Skip to comments.Austin startup seeks to make noise with chip-driven hearing aid
Posted on 06/17/2011 12:26:24 PM PDT by Red Badger
A few years ago, Russ Apfel was looking for something to do.
The semiconductor industry veteran had sold his chip design startup to Silicon Laboratories Inc. in 2005, then he worked for the company before retiring in 2008.
Eventually, he started looking at the hearing aid industry. It made sense, because the devices' digital signal processor chips are firmly in Apfel's area of expertise.
Apfel was surprised to learn that hearing aids can cost several thousand dollars.
"I was appalled," Apfel said. "I couldn't believe how expensive they were."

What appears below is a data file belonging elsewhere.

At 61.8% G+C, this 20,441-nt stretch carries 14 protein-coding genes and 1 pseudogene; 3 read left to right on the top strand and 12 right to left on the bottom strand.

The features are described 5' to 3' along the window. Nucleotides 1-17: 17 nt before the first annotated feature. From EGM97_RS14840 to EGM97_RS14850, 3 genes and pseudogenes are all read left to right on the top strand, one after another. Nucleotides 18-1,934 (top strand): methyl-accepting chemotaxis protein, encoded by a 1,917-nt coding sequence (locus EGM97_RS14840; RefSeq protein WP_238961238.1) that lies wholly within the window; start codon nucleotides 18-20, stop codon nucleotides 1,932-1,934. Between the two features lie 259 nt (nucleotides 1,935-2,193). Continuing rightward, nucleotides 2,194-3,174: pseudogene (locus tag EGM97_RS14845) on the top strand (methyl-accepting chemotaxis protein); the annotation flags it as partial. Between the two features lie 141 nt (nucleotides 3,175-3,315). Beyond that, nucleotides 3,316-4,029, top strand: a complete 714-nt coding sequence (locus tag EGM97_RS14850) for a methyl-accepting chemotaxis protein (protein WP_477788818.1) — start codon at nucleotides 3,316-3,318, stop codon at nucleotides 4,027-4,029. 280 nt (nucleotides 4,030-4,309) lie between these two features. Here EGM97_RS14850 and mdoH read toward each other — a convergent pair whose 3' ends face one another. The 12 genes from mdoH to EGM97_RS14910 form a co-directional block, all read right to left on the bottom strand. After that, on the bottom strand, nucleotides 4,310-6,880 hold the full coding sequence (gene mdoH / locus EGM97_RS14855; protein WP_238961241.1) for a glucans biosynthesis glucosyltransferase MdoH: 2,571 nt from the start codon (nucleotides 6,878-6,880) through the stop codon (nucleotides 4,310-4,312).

Part of the reason, he said, is that audiologist visits and other services are bundled in with the price. Users must regularly return to a vendor or audiologist to have their hearing aids adjusted and calibrated.
Eager to get into a new business, Apfel jumped in. After about 20 months of work, his company, Audiotoniq, is unveiling its first hearing aid today at the Hearing Loss Association of America convention in Washington, D.C.
Apfel says his hearing aid will be just as powerful as those currently on the market but that users will be able to adjust the settings using smartphone applications.
Audiotoniq will sell the devices online for $1,500 to $1,800.
Other companies sell hearing aids online. But critics say that online distributors can't provide the necessary evaluation, fitting and training that users need to correctly use their hearing aids.